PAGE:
February 3: The Dorchester Chaplains: Lieutenant George Fox, Lieutenant Alexander D. Goode, Lieutenant Clark V. Poling, Lieutenant John P. Washington, 1943
February 3, 2011 17 Comments
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On January 23, 1943, the Dorchester, a converted cruise ship, set sail with a troop convoy from New York City for Greenland with 902 persons on board. Among them were four U.S. Army chaplains, Lt. George L. Fox (Methodist), Lt. Alexander D. Goode (Jewish), Lt. Clark V. Poling (Dutch Reformed), and Lt. John P. Washington (Catholic).
George Fox had served as a medical corps assistant in World War I, where he was decorated for heroism. Alexander Goode joined the National Guard while he was studying for the rabbinate. Clark Poling’s father told him that chaplains had a high mortality rate. He prayed for strength, courage and understanding, then joined the Army Chaplains Corps. John Washington was a gang leader in Newark, New Jersey, when he was called to the priesthood.
On February 3, one day from their destination, a German U-Boat fired torpedoes, striking the boiler room of the Dorchester. Even though everyone was sleeping with their life jackets, many of the soldiers left them behind as they clambered topside to seek escape and safety. Unfortunately, only two of the fourteen lifeboats were successfully lowered into the water, making it necessary for most men to dive into the nineteen degree water.
The four chaplains moved among the men, assisting, calming, and passing out life jackets from the ship’s store to those forced to jump into the freezing ocean. Having given up their own life vests to save the lives of the soldiers, the chaplains remained on the aft deck, arms linked in prayer until the ship sank, claiming their lives. Two hundred thirty men were rescued from the icy waters by other ships in the convoy. Many survived because of the selflessness and heroism of the four chaplains.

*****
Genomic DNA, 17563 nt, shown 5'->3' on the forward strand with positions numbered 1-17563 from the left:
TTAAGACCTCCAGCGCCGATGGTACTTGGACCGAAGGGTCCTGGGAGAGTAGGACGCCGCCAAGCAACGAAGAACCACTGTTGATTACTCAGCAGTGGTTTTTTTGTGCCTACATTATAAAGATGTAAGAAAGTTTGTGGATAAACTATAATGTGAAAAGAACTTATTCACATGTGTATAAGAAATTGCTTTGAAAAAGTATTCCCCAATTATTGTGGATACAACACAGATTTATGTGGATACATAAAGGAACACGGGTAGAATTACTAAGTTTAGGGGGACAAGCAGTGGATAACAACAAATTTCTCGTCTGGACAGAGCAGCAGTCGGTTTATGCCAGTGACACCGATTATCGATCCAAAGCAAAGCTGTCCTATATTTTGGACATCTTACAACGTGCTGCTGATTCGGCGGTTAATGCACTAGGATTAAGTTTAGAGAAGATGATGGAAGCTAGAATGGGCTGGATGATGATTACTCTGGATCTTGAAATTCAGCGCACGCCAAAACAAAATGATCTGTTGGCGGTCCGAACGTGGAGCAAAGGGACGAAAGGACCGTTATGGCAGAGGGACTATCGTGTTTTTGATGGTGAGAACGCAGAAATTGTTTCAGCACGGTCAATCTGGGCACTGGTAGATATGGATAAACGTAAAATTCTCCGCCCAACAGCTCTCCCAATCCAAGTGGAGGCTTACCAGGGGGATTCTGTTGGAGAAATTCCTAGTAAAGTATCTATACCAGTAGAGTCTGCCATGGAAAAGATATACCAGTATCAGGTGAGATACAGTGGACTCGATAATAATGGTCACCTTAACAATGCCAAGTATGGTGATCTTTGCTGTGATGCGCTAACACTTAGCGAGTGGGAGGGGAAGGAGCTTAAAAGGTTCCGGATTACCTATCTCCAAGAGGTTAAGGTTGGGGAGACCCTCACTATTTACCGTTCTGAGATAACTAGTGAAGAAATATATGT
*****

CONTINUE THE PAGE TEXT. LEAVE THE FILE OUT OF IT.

Chaplains Fox, Goode, Poling, and Washington responded to a high calling from God to represent his love among men of war. On the day they died, they personified the words of Jesus found in John 15:13 “Greater love has no one than this, that he lay down his life for his friends.”
I Holy God, who didst inspire the Dorchester chaplains to be models of steadfast sacrificial love in a tragic and terrifying time: Help us to follow their example, that their courageous ministry may inspire chaplains and all who serve, to recognize thy presence in the midst of peril; through Jesus Christ our Savior, who liveth and reigneth with thee and the Holy Spirit, one God, for ever and ever. Amen.
II Holy God, you inspired the Dorchester chaplains to be models of steadfast sacrificial love in a tragic and terrifying time: Help us to follow their example, that their courageous ministry may inspire chaplains and all who serve, to recognize your presence in the midst of peril; through Jesus Christ our Savior, who lives and reigns with you and the Holy Spirit, one God, for ever and ever. Amen.
Preface of All Saints
Text from Holy Women, Holy Men: Celebrating the Saints © 2010 by The Church Pension Fund. Used by permission.
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We invite your reflections about this commemoration and its suitability for the official calendar and worship of The Episcopal Church. How did this person’s life witness to the Gospel? How does this person inspire us in Christian life today?
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